Outdoor Adventures You Can Conquer With Kids
The time you spend with your children is a precious experience. One way to live life to the fullest and a path you can explore as a family is taking a step into the great outdoors. There are a variety of Southern adventures that your family can tackle together to create some truly unforgettable moments.
Explore the Great Smoky Mountains
The Great Smoky Mountains National Park runs through Tennessee and North Carolina. With such an expansive area to explore, it’s one of the South’s most diverse locations. Families can take a hike to Laurel Falls or even go tubing. You can also explore the wildlife in the area. This includes everything from elk and black bear spotting to learning about the 31 species of amphibians that have earned the park the moniker of “Salamander Capital of the World.”
Now, let’s jump to an activity that isn’t limited to a single place. Hunting is already a pastime that many families share generationally. However, if you are interested and have learned the ropes, it can be a great activity to bond over or implement in your own traditions.
There are a couple of things to consider before a hunting trip, though. For one, you should check your local hunting regulations. In some states—for example, Alabama—there isn’t an age limit for supervised hunting. On the other hand, some states require additional steps such as the completion of a hunter education course. You’ll also want to check if your child is old enough and needs to apply for a hunting license of their own.
Second, you’ll want to make sure any minor old enough to directly participate in hunting is well-versed and comfortable with handling a firearm. It’s a good idea to test the waters rather than throwing them in the deep end. To start off, you could see if they enjoy target shooting before moving on to live game.
The Alabama Scenic River Trail
When it comes to rivers in the South, most minds jump straight to the Mississippi. However, one of the best adventures you and your family can have is to follow the Alabama Scenic River Trail. It’s actually one of the longest in-state river trails with 650 miles stretching between the Alabama-Georgia border and the Gulf of Mexico.
Since the trail is so long, it offers a multitude of experiences. For a springtime trip, it could be fun and rather beautiful to check out the Alabama Garden Trail. Along the way, you’ll see the Birmingham Botanical Gardens, the Huntsville Botanical Garden, Bellingrath Gardens (pictured) and the Mobile Botanical Gardens, just to name a few.
If your kids love wildlife, they may enjoy the North Alabama Birding Trail. Not only does this include your standard songbirds, but you’ll see shorebirds, waterfowl, wading birds and even birds of prey.
For those interested in exploring the trail but who aren’t sure where to start, the Alabama Scenic River Trail website offers trip planning, maps of outfitters along the trail and any other information you might need before you go.
Cycle Down Longleaf Trace
Harkening back to Mississippi, the Longleaf Trace in south Mississippi is one trail that you won’t want to miss. This 44-mile stretch isn’t just a hiking experience, either. It’s also often used for running, biking and even horseback riding. Thanks to its paved state, it’s a great place for families to take a bike ride for a day or even make memories teaching kids how to ride a bike.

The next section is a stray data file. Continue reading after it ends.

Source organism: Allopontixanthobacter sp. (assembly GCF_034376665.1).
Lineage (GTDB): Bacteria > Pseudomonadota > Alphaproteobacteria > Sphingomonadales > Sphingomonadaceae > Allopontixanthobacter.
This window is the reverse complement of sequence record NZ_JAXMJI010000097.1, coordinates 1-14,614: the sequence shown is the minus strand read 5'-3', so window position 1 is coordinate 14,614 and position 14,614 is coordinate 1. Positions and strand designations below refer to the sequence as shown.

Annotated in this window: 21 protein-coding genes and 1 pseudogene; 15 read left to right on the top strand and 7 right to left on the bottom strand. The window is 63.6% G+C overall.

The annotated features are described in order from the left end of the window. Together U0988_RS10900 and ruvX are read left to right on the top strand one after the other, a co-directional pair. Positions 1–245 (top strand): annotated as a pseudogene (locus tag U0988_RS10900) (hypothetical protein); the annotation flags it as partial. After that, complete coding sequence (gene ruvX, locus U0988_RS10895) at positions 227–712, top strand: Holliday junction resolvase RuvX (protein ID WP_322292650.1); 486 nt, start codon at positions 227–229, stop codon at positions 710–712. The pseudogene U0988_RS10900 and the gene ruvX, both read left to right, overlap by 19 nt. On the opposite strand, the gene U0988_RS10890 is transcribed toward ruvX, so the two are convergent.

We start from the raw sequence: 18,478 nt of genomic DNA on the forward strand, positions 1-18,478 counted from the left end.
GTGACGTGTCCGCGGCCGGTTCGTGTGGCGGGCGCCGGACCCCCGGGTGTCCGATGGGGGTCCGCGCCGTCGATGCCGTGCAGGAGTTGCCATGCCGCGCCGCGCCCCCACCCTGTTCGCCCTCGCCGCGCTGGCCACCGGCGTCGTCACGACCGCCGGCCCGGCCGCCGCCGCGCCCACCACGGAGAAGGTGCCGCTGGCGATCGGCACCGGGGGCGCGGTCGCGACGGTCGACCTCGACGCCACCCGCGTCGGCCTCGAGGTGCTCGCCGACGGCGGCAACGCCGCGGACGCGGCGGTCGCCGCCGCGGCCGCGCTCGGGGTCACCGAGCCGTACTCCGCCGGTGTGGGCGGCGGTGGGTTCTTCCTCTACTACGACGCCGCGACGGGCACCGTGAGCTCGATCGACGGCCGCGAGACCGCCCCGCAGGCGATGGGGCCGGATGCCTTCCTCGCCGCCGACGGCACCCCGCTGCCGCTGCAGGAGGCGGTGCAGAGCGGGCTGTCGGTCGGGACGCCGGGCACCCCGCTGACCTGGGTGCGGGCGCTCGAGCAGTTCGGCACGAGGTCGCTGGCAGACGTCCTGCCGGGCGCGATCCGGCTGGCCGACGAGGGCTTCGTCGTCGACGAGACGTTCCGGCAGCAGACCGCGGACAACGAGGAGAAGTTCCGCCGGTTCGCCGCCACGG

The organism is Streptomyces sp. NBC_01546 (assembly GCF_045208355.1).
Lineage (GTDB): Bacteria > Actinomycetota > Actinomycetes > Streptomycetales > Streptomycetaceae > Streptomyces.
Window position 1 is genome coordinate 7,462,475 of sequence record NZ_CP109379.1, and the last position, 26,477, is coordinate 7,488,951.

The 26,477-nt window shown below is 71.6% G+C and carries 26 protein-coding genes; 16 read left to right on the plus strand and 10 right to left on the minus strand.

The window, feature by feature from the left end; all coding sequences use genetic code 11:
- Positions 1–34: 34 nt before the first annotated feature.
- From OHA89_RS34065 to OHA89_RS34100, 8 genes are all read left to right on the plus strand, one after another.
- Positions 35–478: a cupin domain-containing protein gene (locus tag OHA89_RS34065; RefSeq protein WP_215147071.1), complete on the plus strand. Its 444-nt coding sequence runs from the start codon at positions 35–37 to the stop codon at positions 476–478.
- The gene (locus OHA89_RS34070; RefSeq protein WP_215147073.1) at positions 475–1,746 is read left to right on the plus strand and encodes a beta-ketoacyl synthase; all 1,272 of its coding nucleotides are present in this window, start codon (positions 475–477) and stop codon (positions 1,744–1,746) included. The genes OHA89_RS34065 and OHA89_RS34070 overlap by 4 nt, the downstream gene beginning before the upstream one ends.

Longleaf Trace is also full of other points of interests. Camping along the trail in either a camper or good old-fashioned tent is a common choice. There are also events along the trail such as Run4TheKids and Hattie 100 Bike Ride.
For those looking for a more high-energy and adrenaline-inducing time outdoors, whitewater rafting might be the perfect fit. If you aren’t familiar with the sport, whitewater rafting is similar to standard rafting on an inflatable raft. The big difference is that “white water” refers to areas where the current is strong.
There are plenty of places to go whitewater rafting, but its an activity only available at certain times of the year. West Virginia has outfitters along the Gauley River, for example. While the season itself can stretch out longer, the prime of the season here only lasts 22 days. That means it can be a great experience but one that you’ll have to plan well in advance.
Hunting Island State Park
Going back toward the Carolinas, there’s Hunting Island State Park. This park is most known for its lighthouse, since it’s the only one in South Carolina that is accessible to the public. It’s also one of the largest at a towering 130 feet. Yet, this isn’t all the state park has to offer.
Most notably, the lighthouse, of course, is accompanied by fantastic beaches. These are a great place to spend a relaxing day building sandcastles, collecting seashells and taking a swim. So, you can get a panoramic view from the top of the lighthouse and then come down to the sand to enjoy it all.
Camping in Hunting Island State Park is also an encouraged attraction. The park features more than 100 campsites with plenty of amenities, including electrical and water hookup, showers, restrooms and playgrounds. This makes it a great campsite for those wary of the difficulties or inconveniences often associated with traditional camping. With a fishing pier and a large picnic shelter as well, there’s no shortage of activities.
If you keep an eye on the state park’s website, you’ll also see events such as sea turtle watches, sand castle art shows, a full moon lighthouse climb and more.
There are a lot of gems in the South, translating to a lot to see in the great outdoors with your family. Whether you’re looking for an exciting experience or a nice hike or bike ride, there are plenty of adventures to be had any time of year.
Photo Credits: Great Smoky Mountains National Park courtesy of NPS and whitewater rafting courtesy of Visit Columbus GA.